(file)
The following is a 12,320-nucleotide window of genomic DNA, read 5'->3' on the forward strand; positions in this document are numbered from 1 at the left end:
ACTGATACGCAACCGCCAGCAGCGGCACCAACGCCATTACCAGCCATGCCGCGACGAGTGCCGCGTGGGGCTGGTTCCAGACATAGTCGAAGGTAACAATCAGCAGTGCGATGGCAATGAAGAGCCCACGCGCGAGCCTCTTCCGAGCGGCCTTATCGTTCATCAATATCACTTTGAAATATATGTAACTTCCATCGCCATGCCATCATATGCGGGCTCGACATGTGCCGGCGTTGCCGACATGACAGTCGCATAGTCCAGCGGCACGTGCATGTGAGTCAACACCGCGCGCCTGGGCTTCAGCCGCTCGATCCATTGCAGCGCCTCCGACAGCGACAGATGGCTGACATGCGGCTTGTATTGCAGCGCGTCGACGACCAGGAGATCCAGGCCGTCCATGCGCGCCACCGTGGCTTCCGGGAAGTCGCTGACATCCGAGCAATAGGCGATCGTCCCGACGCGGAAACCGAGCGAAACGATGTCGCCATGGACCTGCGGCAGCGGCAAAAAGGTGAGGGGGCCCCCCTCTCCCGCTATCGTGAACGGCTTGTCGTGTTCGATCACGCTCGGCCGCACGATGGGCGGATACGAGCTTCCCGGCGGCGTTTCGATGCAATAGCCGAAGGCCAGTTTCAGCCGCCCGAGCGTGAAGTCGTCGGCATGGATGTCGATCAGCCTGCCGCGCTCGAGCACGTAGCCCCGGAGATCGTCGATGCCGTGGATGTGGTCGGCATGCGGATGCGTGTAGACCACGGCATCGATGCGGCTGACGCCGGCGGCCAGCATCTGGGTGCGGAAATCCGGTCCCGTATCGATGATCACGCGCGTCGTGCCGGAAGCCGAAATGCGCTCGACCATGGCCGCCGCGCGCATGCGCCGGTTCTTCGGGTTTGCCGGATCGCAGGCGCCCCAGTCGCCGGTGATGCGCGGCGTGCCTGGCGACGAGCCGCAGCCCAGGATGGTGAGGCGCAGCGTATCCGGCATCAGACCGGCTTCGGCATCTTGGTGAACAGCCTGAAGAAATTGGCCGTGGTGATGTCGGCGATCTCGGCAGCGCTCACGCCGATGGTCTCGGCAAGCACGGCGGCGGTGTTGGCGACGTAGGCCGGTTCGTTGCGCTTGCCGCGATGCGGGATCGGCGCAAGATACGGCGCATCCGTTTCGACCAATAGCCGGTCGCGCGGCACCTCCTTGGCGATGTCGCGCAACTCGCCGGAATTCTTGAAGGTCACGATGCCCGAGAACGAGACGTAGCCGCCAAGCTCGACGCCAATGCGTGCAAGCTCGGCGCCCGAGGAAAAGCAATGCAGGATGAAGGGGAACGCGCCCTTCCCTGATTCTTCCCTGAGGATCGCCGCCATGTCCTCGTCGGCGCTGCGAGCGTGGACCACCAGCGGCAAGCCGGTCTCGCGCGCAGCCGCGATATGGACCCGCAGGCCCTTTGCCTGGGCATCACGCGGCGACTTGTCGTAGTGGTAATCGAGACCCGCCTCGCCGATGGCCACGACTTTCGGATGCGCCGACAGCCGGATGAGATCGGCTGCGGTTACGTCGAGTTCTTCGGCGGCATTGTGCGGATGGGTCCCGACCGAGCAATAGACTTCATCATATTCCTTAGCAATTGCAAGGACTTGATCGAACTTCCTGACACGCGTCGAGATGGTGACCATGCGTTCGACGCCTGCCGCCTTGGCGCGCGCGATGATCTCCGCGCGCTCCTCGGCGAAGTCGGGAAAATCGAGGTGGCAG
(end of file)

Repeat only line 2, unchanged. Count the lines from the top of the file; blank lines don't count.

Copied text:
ACTGATACGCAACCGCCAGCAGCGGCACCAACGCCATTACCAGCCATGCCGCGACGAGTGCCGCGTGGGGCTGGTTCCAGACATAGTCGAAGGTAACAATCAGCAGTGCGATGGCAATGAAGAGCCCACGCGCGAGCCTCTTCCGAGCGGCCTTATCGTTCATCAATATCACTTTGAAATATATGTAACTTCCATCGCCATGCCATCATATGCGGGCTCGACATGTGCCGGCGTTGCCGACATGACAGTCGCATAGTCCAGCGGCACGTGCATGTGAGTCAACACCGCGCGCCTGGGCTTCAGCCGCTCGATCCATTGCAGCGCCTCCGACAGCGACAGATGGCTGACATGCGGCTTGTATTGCAGCGCGTCGACGACCAGGAGATCCAGGCCGTCCATGCGCGCCACCGTGGCTTCCGGGAAGTCGCTGACATCCGAGCAATAGGCGATCGTCCCGACGCGGAAACCGAGCGAAACGATGTCGCCATGGACCTGCGGCAGCGGCAAAAAGGTGAGGGGGCCCCCCTCTCCCGCTATCGTGAACGGCTTGTCGTGTTCGATCACGCTCGGCCGCACGATGGGCGGATACGAGCTTCCCGGCGGCGTTTCGATGCAATAGCCGAAGGCCAGTTTCAGCCGCCCGAGCGTGAAGTCGTCGGCATGGATGTCGATCAGCCTGCCGCGCTCGAGCACGTAGCCCCGGAGATCGTCGATGCCGTGGATGTGGTCGGCATGCGGATGCGTGTAGACCACGGCATCGATGCGGCTGACGCCGGCGGCCAGCATCTGGGTGCGGAAATCCGGTCCCGTATCGATGATCACGCGCGTCGTGCCGGAAGCCGAAATGCGCTCGACCATGGCCGCCGCGCGCATGCGCCGGTTCTTCGGGTTTGCCGGATCGCAGGCGCCCCAGTCGCCGGTGATGCGCGGCGTGCCTGGCGACGAGCCGCAGCCCAGGATGGTGAGGCGCAGCGTATCCGGCATCAGACCGGCTTCGGCATCTTGGTGAACAGCCTGAAGAAATTGGCCGTGGTGATGTCGGCGATCTCGGCAGCGCTCACGCCGATGGTCTCGGCAAGCACGGCGGCGGTGTTGGCGACGTAGGCCGGTTCGTTGCGCTTGCCGCGATGCGGGATCGGCGCAAGATACGGCGCATCCGTTTCGACCAATAGCCGGTCGCGCGGCACCTCCTTGGCGATGTCGCGCAACTCGCCGGAATTCTTGAAGGTCACGATGCCCGAGAACGAGACGTAGCCGCCAAGCTCGACGCCAATGCGTGCAAGCTCGGCGCCCGAGGAAAAGCAATGCAGGATGAAGGGGAACGCGCCCTTCCCTGATTCTTCCCTGAGGATCGCCGCCATGTCCTCGTCGGCGCTGCGAGCGTGGACCACCAGCGGCAAGCCGGTCTCGCGCGCAGCCGCGATATGGACCCGCAGGCCCTTTGCCTGGGCATCACGCGGCGACTTGTCGTAGTGGTAATCGAGACCCGCCTCGCCGATGGCCACGACTTTCGGATGCGCCGACAGCCGGATGAGATCGGCTGCGGTTACGTCGAGTTCTTCGGCGGCATTGTGCGGATGGGTCCCGACCGAGCAATAGACTTCATCATATTCCTTAGCAATTGCAAGGACTTGATCGAACTTCCTGACACGCGTCGAGATGGTGACCATGCGTTCGACGCCTGCCGCCTTGGCGCGCGCGATGATCTCCGCGCGCTCCTCGGCGAAGTCGGGAAAATCGAGGTGGCAG